I will admit that I know next to nothing about surfing, and most of my knowledge comes from bad Australian soaps that I watched as a child – but I’m pretty sure that the process goes something like this: you paddle until your arms hurt, and you’re in deep enough water that you will be able to get some momentum; you turn the board around and face the shore, looking back until you see a wave approaching; and then there’s this magical moment when you feel the wave underneath you, somehow get two feet planted on the board, and sail on home to the shore.
I had been listening to a podcast about the music industry before I left work yesterday, and George Ezra (who I love dearly) had described the point that he is at in his career as “riding the wave”: he’s written and released a great album, and now he’s touring and enjoying the success of that. I was having a little discussion with God off the back of that: my train of thought had gone off from that point in the podcast, and I was saying to God that I don’t feel, and haven’t felt in this season, particularly in terms of my different creative projects, like I’m riding the wave – whether that be because I’m doing something wrong, whether I just don’t have the skills for something, or whether I just need to hold on through it and come out the other end.
I had a great natter with God about this the whole way home, and this chat made me laugh out loud on my bike in the center of Cambridge. I don’t know if you’ve ever felt like this – like some part of life feels more like paddling hard against the tide, than plain sailing – but I thought I’d share what He said to me, in case you’re in need of the same encouragement.
Sure, girl, you’re not quite riding the wave yet – but you’re not just paddling against the wind either. You’re in that moment that is so important: you’ve worked so hard, and you’ve done what you need to do to get out to the point where the waves are big enough. You’ve turned yourself around and you’ve fixed your sights on the shore –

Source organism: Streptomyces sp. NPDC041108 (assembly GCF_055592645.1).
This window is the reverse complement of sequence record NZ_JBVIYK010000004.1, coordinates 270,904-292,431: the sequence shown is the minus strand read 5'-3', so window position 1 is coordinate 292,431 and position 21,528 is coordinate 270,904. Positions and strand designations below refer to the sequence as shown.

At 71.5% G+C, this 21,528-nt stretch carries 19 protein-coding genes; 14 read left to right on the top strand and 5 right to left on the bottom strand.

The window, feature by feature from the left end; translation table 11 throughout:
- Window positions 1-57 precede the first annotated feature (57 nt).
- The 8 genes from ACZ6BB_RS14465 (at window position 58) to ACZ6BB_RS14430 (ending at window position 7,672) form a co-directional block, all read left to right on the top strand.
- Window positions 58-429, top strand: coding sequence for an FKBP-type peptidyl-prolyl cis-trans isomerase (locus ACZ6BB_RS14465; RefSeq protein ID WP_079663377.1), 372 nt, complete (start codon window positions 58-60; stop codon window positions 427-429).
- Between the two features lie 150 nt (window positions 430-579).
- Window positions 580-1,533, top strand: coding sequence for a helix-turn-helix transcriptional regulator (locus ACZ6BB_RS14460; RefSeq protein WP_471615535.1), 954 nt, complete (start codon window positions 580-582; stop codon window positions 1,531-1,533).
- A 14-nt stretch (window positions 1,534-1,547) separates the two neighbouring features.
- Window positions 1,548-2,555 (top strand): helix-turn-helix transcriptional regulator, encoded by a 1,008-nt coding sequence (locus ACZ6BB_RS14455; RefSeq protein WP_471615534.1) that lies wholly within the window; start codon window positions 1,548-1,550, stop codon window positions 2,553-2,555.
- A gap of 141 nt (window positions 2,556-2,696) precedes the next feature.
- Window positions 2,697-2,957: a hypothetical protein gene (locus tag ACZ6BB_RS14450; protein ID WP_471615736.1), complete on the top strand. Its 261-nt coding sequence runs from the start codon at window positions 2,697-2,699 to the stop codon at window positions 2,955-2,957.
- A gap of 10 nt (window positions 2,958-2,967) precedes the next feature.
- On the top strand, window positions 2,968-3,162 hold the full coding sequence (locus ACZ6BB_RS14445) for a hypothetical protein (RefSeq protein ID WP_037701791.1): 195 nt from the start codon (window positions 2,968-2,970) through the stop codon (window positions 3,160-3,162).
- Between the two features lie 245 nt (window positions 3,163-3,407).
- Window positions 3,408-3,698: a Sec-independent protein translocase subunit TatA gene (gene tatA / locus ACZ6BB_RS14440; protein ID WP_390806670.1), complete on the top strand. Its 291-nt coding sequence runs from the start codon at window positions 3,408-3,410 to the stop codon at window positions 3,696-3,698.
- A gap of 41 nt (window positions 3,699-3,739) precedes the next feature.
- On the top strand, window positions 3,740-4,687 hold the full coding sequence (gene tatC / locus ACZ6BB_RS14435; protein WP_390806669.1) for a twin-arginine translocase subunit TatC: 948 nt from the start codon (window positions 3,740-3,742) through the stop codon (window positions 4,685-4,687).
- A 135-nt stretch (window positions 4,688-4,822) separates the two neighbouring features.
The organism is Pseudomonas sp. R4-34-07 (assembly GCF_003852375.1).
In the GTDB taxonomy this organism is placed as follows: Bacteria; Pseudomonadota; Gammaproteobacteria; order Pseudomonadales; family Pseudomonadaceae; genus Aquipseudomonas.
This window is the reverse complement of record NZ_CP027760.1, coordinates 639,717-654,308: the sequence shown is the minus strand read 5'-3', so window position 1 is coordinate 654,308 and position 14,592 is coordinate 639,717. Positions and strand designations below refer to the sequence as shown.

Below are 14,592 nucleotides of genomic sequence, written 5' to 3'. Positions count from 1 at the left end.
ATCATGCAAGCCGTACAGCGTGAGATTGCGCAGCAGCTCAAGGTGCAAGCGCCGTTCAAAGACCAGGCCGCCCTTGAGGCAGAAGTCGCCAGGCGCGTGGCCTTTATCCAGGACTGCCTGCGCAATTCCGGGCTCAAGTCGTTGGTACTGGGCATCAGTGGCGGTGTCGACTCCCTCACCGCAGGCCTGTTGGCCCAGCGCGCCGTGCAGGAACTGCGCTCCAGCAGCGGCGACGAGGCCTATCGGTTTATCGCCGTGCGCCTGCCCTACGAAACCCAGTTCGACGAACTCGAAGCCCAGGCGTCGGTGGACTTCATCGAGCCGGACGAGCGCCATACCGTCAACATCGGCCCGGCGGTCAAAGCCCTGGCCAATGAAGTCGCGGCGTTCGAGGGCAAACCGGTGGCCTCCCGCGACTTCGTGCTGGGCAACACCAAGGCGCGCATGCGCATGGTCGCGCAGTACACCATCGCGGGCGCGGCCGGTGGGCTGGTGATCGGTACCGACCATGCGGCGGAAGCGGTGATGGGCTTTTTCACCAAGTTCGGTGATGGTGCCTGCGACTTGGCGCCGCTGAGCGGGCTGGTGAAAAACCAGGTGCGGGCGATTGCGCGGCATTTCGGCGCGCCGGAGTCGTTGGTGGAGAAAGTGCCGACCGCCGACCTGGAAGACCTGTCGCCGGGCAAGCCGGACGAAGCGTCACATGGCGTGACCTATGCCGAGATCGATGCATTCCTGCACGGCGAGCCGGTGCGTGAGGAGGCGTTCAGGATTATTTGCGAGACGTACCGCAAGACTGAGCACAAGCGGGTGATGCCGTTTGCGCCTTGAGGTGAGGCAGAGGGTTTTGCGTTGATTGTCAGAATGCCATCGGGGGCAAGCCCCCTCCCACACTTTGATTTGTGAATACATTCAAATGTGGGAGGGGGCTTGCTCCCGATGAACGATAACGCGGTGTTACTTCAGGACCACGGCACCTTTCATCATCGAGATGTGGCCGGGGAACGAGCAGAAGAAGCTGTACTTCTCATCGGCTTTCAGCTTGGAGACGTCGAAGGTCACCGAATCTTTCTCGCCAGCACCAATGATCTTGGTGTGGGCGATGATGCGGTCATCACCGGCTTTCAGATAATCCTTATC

and it is t i m e t o j u m p u p.
You’re in the right kind of water; you’ve traveled far enough; and you have more than enough skills and strength in you to get up, and sail on home.
At this point in the ride, a good surfer doesn’t need to fear. The adrenaline is there, sure – it’s a big, exciting move to make – but they know that the worst case scenario, generally, is that they won’t quite catch their balance, and they’ll wobble and fall into the waves below. Even if they get injured in the fall, they know that they’ll recover and they’ll be straight back in the waters.
So this is a fun move. They’ve trained for this; they’ve practiced, and tried, and failed, and tried again. They’ve paddled long and hard enough to make it out to the point that they are at now. So they take a deep breath, they pause for a moment and then they go for it – they land two feet firmly on the board, and they stand, with the biggest smile on their face.
It’s the moment before they can breathe out and enjoy the ride – but they know that if they can get this bit right, they’ll sail all the way to the shore.
Take a moment to pause and look up, if it feels like you’re paddling against the tide, friend.
It’s time to jump up.